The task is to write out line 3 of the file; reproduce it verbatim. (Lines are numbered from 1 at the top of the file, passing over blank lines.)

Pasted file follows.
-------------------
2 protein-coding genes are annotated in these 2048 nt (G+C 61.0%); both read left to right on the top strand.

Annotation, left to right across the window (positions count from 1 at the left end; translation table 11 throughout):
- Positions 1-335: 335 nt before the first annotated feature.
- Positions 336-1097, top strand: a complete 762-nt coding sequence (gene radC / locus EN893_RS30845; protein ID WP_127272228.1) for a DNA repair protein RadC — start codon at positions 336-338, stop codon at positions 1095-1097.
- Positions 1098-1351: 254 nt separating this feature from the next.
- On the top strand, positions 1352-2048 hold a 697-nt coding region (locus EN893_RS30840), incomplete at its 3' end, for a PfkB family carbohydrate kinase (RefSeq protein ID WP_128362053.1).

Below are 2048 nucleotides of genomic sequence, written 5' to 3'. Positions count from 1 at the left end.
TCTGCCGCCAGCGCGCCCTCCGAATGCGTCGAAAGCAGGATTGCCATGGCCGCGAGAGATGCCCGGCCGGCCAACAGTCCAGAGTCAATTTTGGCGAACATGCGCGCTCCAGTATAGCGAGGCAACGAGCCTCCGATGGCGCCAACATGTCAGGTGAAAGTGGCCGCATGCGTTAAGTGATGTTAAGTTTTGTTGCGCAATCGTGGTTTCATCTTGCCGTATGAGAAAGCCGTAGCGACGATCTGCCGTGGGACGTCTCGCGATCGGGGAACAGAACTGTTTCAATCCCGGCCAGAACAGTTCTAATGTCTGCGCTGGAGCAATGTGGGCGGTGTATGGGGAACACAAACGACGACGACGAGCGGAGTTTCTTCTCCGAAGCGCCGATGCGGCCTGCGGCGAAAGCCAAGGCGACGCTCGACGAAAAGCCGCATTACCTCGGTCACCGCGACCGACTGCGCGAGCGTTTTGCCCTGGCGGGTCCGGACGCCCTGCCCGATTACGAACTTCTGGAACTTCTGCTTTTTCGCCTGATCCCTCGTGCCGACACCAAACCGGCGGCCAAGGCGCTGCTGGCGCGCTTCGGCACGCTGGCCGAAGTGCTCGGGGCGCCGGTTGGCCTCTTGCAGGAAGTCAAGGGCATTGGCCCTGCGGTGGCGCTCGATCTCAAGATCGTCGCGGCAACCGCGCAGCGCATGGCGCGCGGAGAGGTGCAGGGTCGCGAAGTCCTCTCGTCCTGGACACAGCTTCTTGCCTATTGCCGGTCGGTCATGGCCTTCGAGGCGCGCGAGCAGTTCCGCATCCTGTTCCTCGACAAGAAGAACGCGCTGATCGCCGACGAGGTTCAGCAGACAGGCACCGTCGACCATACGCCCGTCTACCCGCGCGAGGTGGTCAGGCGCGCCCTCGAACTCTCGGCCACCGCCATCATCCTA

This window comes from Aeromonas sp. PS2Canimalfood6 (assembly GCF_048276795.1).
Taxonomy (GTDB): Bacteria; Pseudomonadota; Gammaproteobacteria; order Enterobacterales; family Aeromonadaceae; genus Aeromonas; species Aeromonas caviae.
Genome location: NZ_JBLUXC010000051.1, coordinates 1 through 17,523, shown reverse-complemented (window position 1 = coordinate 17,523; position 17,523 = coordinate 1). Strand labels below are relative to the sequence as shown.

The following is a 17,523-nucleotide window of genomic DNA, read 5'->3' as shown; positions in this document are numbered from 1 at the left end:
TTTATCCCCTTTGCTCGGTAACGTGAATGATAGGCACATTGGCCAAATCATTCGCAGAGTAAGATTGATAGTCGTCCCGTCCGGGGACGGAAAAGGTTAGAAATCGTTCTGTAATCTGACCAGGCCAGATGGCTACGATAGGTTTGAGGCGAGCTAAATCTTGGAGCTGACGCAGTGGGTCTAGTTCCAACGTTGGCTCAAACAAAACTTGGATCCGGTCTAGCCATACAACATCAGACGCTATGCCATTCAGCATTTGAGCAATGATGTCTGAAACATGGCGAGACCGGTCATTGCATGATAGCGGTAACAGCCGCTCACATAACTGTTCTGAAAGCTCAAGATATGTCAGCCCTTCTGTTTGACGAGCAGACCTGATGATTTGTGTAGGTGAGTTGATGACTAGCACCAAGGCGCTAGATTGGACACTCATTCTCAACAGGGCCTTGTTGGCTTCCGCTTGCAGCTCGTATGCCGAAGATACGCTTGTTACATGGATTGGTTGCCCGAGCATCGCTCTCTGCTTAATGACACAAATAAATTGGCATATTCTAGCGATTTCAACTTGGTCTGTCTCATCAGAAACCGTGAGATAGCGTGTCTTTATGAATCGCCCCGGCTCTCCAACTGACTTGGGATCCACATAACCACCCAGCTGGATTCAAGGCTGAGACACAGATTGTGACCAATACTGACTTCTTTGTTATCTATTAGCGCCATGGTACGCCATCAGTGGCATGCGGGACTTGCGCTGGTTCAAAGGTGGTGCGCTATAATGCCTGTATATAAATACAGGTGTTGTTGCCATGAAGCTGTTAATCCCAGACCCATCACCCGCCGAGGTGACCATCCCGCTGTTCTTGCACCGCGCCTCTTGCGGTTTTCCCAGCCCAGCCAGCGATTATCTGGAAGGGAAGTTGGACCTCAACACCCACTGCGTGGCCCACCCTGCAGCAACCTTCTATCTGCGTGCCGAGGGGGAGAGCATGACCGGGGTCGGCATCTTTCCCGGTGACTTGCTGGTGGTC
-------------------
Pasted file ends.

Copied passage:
- Positions 1-335: 335 nt before the first annotated feature.